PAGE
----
Takuro Tamayama and Tiger Tateishi: Review on ArtsuZe

Inside a typical LA strip mall, under a shop sign that reads “Best Cleaners”, no garments are being dry cleaned, but instead, narratives are being created. We love that Nonaka-Hill don’t take themselves too seriously, after all, a bit of levity always makes art more accessible. The gallery’s remnant signage especially enhances the mood in the current exhibition by artists Takuro Tamayama and Tiger Tateishi.

The exhibition weaves together a narrative of cosmology, evolution, civilization, and an acceptance of the inevitable. Rooms bathed in colored light forebode like the shepherd’s red sky in the morning. An intense atmosphere of red reduces a lone figure to surviving on an artificial island in a flooded field. The scene is solemn, but the title of “Eclipse Dance” suggests more liveliness than the limbless figure can manifest.

Moving into another room is like being transported to another age where the atmosphere holds different molecules that interplay with the light to give it a different color. In the icy coldness of the blue room, the world has gone topsy-turvy, as human haired mops hang from the ceiling and Mount Fuji tumbles upside down outside the window.

Stepping into the yellow room feels like entering a lost cave in the desert where sacred scrolls were hidden and forgotten. In this atmosphere of yellow, everything feels sterile, well preserved, well archived. The scrolls in the yellow cave tell the story of what happened, but the scrolls are not the only telltales. Artifacts in the other spaces also testify to our efforts.

An air of “oh well, that’s how it goes” pervades this exhibition of Takuro Tamayama and Tiger Tateishi. There is outward passivity, perhaps because of an inner optimism from knowing that we have the ability to accept and adapt.

This exhibition runs July 27 to August 31, 2019.


ArtsuZe, July 31, 2019


Best of L.A. Arts: The Galleries of Hollywood Media District, LA WEEKLY, August 16, 2019

Installation views: Takuro Tamayama and Tiger Tateishi

Installation views: Takuro Tamayama and Tiger Tateishi


Situated in a nondescript strip mall, right next to a 24-hour Yum Yum Donuts, the new Nonaka-Hill gallery’s storefront is still dominated by the big Best Cleaners sign that belonged to the space’s previous tenant. Launched last year, Nonaka-Hill primarily shows contemporary Japanese art. Through the end of August, the gallery’s unusual opening hours of 7 to 11 p.m. allow visitors to view the light-based installations of Takuro Tamayama and Tiger Tateishi while it’s optimally dark outside.

In September and early October, Nonaka-Hill will showcase the work of 20th-century conceptual artist Yutaka Matsuzawa, along with photographs by his close friend and collaborator Hanaga Mitsutoshi. Then, on October 12, the gallery will present works from the archive of Butoh dancer Tatsumi Hijikata, on loan from Keio University in Tokyo.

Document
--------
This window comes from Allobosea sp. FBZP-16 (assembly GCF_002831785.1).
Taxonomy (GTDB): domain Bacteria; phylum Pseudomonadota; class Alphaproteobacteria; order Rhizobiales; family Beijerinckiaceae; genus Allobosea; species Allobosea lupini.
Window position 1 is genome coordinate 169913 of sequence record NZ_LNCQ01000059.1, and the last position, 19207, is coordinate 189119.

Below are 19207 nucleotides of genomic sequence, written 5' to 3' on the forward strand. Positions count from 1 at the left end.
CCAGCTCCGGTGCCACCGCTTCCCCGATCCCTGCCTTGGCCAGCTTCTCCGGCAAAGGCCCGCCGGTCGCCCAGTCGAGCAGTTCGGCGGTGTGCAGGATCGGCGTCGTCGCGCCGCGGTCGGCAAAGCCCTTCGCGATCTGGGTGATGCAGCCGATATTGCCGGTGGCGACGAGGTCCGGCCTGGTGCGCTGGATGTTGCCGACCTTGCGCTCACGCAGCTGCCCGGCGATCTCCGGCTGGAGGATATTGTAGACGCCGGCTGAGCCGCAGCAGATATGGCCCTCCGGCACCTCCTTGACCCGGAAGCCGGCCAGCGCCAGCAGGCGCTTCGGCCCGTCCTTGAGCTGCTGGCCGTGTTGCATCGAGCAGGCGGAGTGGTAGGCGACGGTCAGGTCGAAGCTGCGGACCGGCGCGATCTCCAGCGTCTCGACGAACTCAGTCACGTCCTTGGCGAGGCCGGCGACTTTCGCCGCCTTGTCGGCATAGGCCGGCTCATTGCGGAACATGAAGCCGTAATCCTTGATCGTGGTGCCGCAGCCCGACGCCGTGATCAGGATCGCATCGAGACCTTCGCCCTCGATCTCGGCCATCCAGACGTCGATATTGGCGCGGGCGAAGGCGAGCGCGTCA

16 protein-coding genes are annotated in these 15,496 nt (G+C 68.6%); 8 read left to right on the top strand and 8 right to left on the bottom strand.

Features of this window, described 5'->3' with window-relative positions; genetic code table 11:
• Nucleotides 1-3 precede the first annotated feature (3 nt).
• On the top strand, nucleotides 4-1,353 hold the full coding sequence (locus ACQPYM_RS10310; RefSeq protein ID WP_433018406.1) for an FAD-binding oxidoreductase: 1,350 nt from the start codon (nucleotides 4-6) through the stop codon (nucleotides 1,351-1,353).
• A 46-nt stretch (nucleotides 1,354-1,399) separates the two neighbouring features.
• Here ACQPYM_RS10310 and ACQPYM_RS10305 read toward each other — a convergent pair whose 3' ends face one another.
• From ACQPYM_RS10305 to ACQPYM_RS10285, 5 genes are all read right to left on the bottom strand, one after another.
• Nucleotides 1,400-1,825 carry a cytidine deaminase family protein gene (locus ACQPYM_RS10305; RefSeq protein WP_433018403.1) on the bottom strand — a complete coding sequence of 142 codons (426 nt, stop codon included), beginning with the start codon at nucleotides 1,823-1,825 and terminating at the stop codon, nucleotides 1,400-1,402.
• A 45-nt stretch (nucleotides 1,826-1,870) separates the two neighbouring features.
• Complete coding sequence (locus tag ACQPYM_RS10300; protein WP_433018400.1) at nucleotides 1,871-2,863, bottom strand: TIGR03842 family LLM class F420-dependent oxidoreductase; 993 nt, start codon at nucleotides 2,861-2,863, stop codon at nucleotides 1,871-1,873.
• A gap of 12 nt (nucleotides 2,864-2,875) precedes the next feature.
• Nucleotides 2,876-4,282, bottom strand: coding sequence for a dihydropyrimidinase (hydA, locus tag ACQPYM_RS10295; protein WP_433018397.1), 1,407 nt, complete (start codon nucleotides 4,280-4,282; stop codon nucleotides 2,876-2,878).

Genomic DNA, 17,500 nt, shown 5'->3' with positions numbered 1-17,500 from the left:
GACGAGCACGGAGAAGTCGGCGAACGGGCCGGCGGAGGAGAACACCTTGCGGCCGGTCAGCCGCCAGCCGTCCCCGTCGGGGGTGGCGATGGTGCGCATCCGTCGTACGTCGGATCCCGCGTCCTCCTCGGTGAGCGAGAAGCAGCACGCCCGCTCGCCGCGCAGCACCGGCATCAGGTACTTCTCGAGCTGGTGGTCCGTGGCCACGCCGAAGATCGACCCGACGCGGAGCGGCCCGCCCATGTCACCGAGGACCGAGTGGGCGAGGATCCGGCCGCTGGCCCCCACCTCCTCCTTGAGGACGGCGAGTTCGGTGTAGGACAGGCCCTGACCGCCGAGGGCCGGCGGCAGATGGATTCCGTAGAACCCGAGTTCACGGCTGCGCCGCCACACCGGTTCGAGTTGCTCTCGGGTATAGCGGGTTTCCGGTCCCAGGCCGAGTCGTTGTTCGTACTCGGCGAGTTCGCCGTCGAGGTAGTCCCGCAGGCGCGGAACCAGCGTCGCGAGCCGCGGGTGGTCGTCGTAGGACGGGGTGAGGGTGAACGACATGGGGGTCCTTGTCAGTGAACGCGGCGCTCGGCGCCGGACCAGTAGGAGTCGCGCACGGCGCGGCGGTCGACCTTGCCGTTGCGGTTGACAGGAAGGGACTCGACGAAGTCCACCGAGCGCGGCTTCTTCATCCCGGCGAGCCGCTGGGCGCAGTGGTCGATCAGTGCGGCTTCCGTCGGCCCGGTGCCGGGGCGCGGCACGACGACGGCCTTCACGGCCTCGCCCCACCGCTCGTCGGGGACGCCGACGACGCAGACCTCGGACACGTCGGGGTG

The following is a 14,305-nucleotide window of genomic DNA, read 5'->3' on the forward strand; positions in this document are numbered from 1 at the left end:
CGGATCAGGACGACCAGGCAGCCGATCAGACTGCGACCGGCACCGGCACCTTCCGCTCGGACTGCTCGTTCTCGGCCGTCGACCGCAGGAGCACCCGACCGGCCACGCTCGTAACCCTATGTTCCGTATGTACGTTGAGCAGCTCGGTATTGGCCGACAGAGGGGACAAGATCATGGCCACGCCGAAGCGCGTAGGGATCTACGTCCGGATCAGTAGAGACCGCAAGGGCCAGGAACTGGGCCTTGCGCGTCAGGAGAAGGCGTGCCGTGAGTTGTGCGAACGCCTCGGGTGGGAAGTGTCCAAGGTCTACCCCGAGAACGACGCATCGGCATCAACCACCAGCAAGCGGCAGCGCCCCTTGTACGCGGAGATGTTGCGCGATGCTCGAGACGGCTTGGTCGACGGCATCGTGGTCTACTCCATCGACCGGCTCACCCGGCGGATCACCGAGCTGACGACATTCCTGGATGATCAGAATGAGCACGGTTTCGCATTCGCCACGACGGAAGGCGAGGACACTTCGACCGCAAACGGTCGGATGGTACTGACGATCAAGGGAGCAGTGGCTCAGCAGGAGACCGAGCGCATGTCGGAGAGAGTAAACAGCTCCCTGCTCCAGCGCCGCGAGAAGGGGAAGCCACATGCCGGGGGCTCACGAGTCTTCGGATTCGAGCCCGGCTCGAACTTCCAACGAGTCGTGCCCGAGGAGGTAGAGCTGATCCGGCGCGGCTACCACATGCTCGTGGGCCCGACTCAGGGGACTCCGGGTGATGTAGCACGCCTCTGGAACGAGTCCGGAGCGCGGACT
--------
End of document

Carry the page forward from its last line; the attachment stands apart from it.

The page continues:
—Lyle Zimskind



Tadaaki Kuwayama and Rakuko Naito at ADRIAN ROSENFELD GALLERY

We are very proud of our collaboration with Adrian Rosenfeld Gallery to present Tadaaki Kuwayama and Rakuko Naito in San Francisco. And, wow, what a nice review!


In describing the opening scene of Godard’s Passion (1982), Harun Farocki has remarked that the shot’s unsteady pan—which follows an airplane’s disintegrating white contrail—is actually a register of “the movements of Godard’s eyes, scanning the sky to see what it can tell us.” Tadaaki Kuwayama and Rakuko Naito’s exhibition at Adrian Rosenfeld is a similar pan through the six-decade career of this power couple within the Minimalism movement. In Kuwayama’s Untitled (Diptych), 1969, a bisected blue panel measuring more than seven feet in both directions is mounted beside a bisected white panel of equal magnitude—a sky reduced to its most elemental components. Light falling across the canvases creates the illusion of a color gradient that shifts with the viewer’s position. Across the room, in Kuwayama’s Untitled, 1971, green and gray rectangular canvases of varying sizes are lined up in the convex shape of a bar graph. Like Naito’s works, which veer toward optical illusions, this self-reflexive piece nods to the fact that pattern identification is an essential function of vision, and data visualization has further trained the eye to assign values to shapes. But here, shapes and colors are illegible and devoid of information.

With this reduction of subject matter, other details become apparent: Kuwayama’s monotone paintings are often separated by aluminum strips that entrap the canvases. Hedges come to mind, or formal gardens in which plants are recast as geometric elements. While both artists' work suggests intensive studies of the natural, its hues and symmetries, there is also a brutality to the way each prunes away unwanted wildness. The restrained and proportionally perfect compositions remind the viewer of the artists’ integral roles in the nascent stages of Minimalism, when they worked alongside artists such as Donald Judd and Frank Stella, and Kuwayama showed at the Green Gallery. Kuwayama’s and Naito’s works are perfect, if perfection is understood as a sensual discipline.